The Juews are the men that will not be blamed for nothing.
The Goulston Street Graffito: Possibly the most intriguing piece of evidence in the Jack the Ripper Case. This enigmatic sentence appeared the night of the Double Event, and has spurred numerous theories from Masonic conspiracy theory to anti-semitic scapegoating to counter-forensic measures. The core question that remains: did the Ripper himself leave this clue?
September 30, 1888: Night of the Double Event
In the wee hours of September 30, Louis Diemschutz discovered a woman’s body on Berner Street outside the International Working Men’s Educational Club. The woman, later identified as Elizabeth Stride, bled to death from a deep cut in her throat only moments before. The state of the body indicated that the murderer had been interrupted in the progress of his crime, probably by Diemschutz’s approaching pony cart.
Less than an hour later, the killer ran into Catherine Eddowes and completed his grisly work. Eddowes’ body was horribly mutilated–exhibiting massive knife wounds with the internal organs strewn around her body.
Even while Metropolitan police investigated the crime scene on Berner street, constables from the City Police were called to the horrifying display in Mitre Square. Detective Constables Daniel Halse and Edward Marriott led canvassing of the area for clues and suspects.
Bloody discovery on Goulston Street
Right before 3 am, PC Alfred Long found a blood-soaked piece of a woman’s apron lying on Goulston Street outside the Wentworth Dwellings. A few feet away on the dirty brick was written: “The Juews are the men that will not be blamed for nothing.” Long searched the sidewalk and nearby staircases, but found no suspects and no other traces of blood. It was as if the apron had been placed strategically for him to find. That would suggest the graffito was strategic as well. He left another constable to guard the writing and brought the apron piece to the Duty Constable at the Commercial Street police station.
More city police arrived on the scene to investigate the Wentworth Dwellings and speak to the building’s occupants. Inspector McWilliam directed that the graffito be photographed, but no photos would be taken. Sir Charles Warren soon arrived on the scene and made what would become one of the case’s most contentious decisions.
Anti-semitic Implications of the Graffito
At the time, Whitechapel was home to a growing number of Jewish immigrants from all over Europe. They were viewed with suspicion because of their often socialist political views, as well as from plain old racial prejudice. A notorious murder case had recently taken place in the neighborhood perpetrated by a Jewish man named Israel Lipski, and his name had turned into a slur against Jewish people. Additionally, John Pizer, another Jewish man and an early Ripper suspect, was almost killed by an angry mob.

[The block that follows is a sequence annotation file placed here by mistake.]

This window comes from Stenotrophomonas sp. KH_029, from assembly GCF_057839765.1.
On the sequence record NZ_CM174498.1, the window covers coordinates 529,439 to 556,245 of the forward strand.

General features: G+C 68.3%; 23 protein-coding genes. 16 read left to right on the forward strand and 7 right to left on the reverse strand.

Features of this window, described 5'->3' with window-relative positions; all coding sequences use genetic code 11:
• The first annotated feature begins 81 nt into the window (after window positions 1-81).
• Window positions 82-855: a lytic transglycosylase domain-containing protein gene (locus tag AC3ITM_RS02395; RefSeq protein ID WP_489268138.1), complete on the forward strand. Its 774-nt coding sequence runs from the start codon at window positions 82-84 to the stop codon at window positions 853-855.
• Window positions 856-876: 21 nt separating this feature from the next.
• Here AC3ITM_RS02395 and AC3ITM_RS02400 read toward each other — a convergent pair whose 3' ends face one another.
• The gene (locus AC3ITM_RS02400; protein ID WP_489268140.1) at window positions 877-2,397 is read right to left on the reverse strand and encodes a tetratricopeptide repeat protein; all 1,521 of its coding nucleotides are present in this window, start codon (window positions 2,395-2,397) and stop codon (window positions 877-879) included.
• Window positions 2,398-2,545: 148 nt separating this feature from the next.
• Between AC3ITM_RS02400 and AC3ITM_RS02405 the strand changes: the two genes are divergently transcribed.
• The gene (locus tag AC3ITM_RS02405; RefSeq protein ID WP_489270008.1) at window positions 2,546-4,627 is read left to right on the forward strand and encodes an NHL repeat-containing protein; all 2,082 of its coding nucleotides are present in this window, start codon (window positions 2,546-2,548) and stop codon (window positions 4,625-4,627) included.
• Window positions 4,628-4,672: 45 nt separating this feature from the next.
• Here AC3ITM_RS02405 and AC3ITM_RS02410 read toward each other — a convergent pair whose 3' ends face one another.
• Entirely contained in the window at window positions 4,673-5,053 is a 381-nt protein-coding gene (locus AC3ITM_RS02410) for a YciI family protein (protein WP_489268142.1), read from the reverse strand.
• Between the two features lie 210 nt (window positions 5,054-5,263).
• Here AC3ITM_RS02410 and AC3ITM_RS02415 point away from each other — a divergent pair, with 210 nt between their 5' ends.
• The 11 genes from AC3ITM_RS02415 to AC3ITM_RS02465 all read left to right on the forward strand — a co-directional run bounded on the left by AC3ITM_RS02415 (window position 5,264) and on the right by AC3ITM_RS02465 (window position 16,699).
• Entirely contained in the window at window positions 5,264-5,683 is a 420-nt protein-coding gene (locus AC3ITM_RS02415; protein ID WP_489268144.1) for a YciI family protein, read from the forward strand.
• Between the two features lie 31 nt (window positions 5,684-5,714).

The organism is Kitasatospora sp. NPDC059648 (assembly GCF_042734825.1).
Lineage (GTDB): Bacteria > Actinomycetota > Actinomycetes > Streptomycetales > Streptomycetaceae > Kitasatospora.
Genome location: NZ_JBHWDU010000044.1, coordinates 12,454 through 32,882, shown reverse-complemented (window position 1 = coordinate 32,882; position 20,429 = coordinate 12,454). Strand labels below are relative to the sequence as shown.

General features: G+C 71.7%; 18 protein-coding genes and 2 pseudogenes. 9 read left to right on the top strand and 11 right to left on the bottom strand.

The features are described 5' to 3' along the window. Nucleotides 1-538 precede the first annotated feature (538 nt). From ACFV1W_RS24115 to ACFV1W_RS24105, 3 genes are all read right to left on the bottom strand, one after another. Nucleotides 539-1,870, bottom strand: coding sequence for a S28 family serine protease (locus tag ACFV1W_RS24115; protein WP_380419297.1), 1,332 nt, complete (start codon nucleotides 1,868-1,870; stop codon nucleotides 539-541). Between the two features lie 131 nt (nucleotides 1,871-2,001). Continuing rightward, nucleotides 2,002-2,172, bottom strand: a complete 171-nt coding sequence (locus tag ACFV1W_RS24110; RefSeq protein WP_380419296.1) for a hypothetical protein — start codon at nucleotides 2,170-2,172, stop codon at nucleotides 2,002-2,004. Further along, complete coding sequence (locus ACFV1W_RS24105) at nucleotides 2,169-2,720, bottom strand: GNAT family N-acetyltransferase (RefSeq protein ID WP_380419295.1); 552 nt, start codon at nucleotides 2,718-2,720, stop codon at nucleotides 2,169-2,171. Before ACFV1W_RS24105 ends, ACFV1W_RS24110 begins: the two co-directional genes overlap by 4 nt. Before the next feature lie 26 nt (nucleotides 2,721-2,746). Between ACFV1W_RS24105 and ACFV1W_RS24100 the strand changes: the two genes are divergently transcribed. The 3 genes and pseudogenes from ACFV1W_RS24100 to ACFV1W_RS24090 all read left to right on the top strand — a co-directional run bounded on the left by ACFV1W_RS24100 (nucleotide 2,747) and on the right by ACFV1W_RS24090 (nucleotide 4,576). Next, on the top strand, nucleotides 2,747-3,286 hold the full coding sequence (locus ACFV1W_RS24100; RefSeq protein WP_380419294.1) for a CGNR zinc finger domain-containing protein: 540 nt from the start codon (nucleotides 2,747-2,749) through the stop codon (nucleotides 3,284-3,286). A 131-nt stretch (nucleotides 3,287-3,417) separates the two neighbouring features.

Superintendent Thomas Arnold of H Division said:
“…a strong feeling against the Jews existed generally, and as the building upon which the writing was found was situated in the midst of a locality inhabited principally by that sect, I was apprehensive that if the writing were left it would be the means of causing a riot and therefore considered it desirable that it should be removed…Had only a portion of the writing been removed the context would have remained.”
At the Superintendent’s suggestion, Sir Charles Warren ordered the graffito washed away before the sun rose on the 30th. Though the Whitechapel police claimed it was to subvert a riot, many continue to believe that someone on the police force was involved in a coverup.
Written by the Ripper…or not?
There are two camps regarding the Goulston Street Graffito: one that considers it a relevant clue and one that doesn’t.
Those that do believe it is a relevant clue connect it to multiple theories. This reasoning fits in with the narrative of a conniving, scheming killer who purposefully taunted police. The most famous interpretation, originated by Stephen Knight, is that the graffito was a puzzle-piece in the royal conspiracy. “Juwes” was a not a misspelling of “Jews” but rather a reference to Masonic canon. Another is that the Ripper was not Jewish, but wrote an anti-semitic message to throw police off his trail. It isn’t too much of a stretch to think his hatred wasn’t just directed toward women, but toward the neighborhood immigrants as well.
The “anti” group believe the graffito is unrelated to the murder–that the Ripper’s leaving evidence was a coincidence. They say that it was dropped by mistake and whatever was scratched on the wall nearby would have sparked the same questions. Here, the Ripper is illiterate and chaotic, and was only elusive because of Whitechapel’s darkness and his ability to cut victims’ throats before they had a chance to scream.
As with most aspects of the Ripper case, we will likely never know either way. The writing will continue existing as a quandary and a point of debate. In this case, the writing on the wall illuminates very little.Sources